Although Almost Nothing Is Nearly Enough is unmistakably Sonic Boom, it still has its surprises. “Tawkin Tekno” with its ‘60s-sounding organ tone is, at first listen, almost identical to the original version, but the title track (one of the previously Japan-only tracks) sounds like a collision between Spacemen 3’s classic “Big City” and a malfunctioning Dalek, but still manages to be a thing of fragile and melancholy beauty. The album closes with the warm-hearted and (by Sonic Boom standards) jaunty “Make It About (The Way that You Live),” which is initially made to feel more conventional with its piano-like tones, but soon begins to fade into a haze of shimmering, summery synth noise. It’s also slightly unnecessarily doubled in length compared to the original version, but it has to be said that in doing so, Sonic Boom also at least doubles the number of strange noises and textures in the song.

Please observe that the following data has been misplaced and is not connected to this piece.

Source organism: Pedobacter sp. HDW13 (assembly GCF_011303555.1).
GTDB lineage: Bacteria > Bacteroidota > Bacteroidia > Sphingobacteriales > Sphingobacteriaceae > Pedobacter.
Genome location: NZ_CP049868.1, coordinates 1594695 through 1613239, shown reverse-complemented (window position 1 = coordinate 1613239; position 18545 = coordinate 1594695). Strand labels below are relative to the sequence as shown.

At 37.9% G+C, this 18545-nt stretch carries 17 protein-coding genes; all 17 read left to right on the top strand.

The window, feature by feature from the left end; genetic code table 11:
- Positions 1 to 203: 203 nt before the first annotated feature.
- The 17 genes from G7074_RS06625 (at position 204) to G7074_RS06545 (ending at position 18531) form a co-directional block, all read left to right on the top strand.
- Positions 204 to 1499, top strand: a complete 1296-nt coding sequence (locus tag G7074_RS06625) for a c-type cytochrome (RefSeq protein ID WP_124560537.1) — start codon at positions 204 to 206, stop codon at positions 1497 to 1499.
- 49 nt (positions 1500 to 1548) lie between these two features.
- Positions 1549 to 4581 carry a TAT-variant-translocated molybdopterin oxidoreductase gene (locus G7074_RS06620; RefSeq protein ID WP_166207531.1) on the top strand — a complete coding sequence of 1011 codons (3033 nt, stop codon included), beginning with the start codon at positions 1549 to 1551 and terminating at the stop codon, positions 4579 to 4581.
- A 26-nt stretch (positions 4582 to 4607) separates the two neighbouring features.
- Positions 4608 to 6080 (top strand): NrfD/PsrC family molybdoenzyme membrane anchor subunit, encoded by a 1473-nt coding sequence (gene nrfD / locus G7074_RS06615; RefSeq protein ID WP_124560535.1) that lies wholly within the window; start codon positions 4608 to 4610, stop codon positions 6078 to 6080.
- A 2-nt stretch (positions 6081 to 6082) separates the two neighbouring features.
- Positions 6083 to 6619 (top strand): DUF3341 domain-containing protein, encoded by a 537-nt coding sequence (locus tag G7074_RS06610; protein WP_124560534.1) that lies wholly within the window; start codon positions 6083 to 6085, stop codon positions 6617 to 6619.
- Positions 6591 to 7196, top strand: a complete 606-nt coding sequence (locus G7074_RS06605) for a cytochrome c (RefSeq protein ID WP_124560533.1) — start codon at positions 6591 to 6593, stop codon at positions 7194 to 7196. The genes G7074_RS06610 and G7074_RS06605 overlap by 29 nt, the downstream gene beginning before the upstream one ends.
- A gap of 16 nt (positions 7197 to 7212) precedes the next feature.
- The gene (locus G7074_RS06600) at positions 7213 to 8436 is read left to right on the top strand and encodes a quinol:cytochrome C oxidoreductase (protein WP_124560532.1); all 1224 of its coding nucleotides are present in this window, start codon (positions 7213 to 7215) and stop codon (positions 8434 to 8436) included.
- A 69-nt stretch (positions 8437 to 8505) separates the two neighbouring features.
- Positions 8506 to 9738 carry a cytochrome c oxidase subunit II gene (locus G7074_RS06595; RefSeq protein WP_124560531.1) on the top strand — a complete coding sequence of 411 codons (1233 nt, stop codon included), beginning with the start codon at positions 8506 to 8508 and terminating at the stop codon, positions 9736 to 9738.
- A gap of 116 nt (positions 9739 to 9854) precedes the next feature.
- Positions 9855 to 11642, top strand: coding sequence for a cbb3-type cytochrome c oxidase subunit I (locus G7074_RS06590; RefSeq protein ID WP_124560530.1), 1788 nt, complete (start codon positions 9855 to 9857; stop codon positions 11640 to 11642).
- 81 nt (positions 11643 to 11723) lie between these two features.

As an album, Almost Nothing Is Nearly Enough can stand happily on its own, although its resemblance to All Things Being Equal is so strong that it’s most recommended to people who either truly love that album or who haven’t heard it at all. If you are familiar with Sonic Boom’s particular variety of experimental/space/drone/psychedelia then you will know what to expect, and if you didn’t like All Things Being Equal then you definitely won’t like this album. Like all of Pete Kember’s work though, it makes electronica feel weirdly organic and strangely affecting, like a benign marriage between the Velvet Underground, Hawkwind and Delia Derbyshire, and in its aftermath you’ll want to take your brain out and give the inside of your skull a good rinse.

Restless musical experimentation plus traditional songwriting; another Sonic Boom that’s almost too rich for its own good
76 %
Hypnosis via analog synth